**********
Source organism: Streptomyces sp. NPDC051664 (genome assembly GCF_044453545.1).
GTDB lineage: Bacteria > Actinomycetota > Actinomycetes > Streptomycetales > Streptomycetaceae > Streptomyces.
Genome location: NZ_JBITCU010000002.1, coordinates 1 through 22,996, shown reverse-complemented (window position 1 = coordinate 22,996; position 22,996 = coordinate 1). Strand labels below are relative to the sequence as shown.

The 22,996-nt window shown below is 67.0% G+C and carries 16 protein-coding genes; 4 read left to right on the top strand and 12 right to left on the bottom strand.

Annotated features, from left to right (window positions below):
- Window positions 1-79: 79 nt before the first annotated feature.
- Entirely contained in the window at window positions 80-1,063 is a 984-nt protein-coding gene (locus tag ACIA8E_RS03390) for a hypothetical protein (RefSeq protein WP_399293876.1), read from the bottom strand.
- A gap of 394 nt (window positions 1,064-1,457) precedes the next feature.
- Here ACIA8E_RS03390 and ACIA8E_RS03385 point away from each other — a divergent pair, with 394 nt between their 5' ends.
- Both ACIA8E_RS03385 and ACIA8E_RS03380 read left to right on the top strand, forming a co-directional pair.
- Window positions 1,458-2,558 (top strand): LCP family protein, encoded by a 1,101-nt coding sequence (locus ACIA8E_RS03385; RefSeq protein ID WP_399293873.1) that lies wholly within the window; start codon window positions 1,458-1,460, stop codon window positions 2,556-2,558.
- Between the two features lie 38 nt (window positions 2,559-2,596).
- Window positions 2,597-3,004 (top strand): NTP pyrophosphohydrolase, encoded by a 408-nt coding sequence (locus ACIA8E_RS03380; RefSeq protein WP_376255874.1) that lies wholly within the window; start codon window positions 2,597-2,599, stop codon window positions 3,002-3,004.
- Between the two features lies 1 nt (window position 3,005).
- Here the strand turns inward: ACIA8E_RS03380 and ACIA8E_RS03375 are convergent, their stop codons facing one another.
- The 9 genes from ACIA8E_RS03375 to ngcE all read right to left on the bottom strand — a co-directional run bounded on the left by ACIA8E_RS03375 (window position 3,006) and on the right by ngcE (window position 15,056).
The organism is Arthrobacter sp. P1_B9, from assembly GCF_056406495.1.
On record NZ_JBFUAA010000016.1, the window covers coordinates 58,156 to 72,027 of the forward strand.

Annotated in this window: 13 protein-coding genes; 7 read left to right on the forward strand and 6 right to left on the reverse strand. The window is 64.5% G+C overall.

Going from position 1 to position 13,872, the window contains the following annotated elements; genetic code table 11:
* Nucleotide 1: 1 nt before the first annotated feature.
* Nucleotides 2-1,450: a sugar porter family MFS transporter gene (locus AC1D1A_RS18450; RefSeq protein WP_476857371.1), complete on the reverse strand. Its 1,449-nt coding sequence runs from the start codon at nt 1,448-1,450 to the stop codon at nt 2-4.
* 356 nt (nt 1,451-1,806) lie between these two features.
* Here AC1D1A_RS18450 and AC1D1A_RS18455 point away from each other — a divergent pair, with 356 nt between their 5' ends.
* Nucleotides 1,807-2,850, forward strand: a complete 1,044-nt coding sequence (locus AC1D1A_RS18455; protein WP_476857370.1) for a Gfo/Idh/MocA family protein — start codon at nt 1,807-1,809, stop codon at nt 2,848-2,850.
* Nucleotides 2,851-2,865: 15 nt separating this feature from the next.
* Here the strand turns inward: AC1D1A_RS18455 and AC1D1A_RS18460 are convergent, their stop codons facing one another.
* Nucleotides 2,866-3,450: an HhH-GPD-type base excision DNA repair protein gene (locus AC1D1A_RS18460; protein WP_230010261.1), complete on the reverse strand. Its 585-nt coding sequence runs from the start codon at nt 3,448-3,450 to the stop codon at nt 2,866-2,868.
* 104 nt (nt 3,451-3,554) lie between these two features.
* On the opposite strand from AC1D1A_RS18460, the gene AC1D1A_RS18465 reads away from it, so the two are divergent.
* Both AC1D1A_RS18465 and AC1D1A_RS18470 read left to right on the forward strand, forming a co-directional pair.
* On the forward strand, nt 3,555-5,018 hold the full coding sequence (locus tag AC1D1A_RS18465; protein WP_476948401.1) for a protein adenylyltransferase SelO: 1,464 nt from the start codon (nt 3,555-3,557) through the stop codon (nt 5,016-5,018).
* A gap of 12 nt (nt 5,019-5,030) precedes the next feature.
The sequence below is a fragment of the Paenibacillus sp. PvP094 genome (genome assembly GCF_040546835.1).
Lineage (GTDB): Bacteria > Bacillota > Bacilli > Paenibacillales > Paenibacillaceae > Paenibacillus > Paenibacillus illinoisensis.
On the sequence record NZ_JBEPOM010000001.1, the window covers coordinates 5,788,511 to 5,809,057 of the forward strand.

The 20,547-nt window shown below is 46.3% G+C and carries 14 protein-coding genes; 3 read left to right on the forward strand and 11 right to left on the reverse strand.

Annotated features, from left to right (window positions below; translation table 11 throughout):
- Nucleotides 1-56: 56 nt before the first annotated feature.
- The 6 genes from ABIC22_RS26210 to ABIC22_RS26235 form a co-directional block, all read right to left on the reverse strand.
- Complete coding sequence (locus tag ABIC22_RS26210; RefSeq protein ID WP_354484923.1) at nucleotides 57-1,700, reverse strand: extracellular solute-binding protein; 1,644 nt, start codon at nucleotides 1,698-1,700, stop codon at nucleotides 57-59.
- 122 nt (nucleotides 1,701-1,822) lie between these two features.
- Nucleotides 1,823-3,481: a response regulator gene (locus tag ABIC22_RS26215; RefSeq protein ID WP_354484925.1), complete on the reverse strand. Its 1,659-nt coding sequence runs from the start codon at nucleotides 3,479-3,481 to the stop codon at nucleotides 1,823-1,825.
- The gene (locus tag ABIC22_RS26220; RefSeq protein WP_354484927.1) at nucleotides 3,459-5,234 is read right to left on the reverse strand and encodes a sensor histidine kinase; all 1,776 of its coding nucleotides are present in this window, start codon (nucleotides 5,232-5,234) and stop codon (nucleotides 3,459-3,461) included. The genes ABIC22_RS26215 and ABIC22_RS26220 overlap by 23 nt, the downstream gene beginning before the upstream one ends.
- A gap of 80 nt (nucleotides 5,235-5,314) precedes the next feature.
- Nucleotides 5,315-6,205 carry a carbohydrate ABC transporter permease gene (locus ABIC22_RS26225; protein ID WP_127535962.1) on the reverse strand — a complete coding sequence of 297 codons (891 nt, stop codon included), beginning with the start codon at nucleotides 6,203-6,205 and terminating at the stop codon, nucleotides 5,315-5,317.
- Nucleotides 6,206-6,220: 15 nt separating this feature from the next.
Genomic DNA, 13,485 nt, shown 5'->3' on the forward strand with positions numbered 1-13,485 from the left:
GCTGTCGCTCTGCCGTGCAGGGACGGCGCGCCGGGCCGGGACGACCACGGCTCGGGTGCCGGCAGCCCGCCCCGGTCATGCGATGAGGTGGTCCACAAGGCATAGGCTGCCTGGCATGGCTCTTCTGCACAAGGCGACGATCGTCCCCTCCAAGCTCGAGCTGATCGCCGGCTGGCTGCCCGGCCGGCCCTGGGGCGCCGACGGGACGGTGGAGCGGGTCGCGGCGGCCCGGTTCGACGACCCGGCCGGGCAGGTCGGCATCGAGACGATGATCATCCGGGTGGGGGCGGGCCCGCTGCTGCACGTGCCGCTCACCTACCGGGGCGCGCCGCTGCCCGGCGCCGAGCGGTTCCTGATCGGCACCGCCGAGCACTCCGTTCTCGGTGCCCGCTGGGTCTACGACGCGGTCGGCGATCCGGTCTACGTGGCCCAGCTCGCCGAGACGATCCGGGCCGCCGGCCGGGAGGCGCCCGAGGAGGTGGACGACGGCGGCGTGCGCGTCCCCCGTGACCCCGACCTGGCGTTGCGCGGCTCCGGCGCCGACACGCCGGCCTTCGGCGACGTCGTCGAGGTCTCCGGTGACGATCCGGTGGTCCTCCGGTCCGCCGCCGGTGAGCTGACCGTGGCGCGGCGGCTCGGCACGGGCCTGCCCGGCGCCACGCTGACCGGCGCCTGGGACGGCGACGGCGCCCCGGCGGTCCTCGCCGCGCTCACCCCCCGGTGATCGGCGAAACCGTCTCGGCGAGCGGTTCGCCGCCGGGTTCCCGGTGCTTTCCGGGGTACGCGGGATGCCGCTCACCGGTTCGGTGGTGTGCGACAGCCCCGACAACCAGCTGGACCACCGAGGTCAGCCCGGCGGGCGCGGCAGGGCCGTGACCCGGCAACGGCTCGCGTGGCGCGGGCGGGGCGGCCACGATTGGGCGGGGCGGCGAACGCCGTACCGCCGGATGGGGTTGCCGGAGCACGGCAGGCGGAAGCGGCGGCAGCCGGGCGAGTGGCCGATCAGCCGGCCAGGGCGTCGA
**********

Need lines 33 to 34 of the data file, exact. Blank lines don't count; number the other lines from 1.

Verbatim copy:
* A gap of 12 nt (nt 5,019-5,030) precedes the next feature.
The sequence below is a fragment of the Paenibacillus sp. PvP094 genome (genome assembly GCF_040546835.1).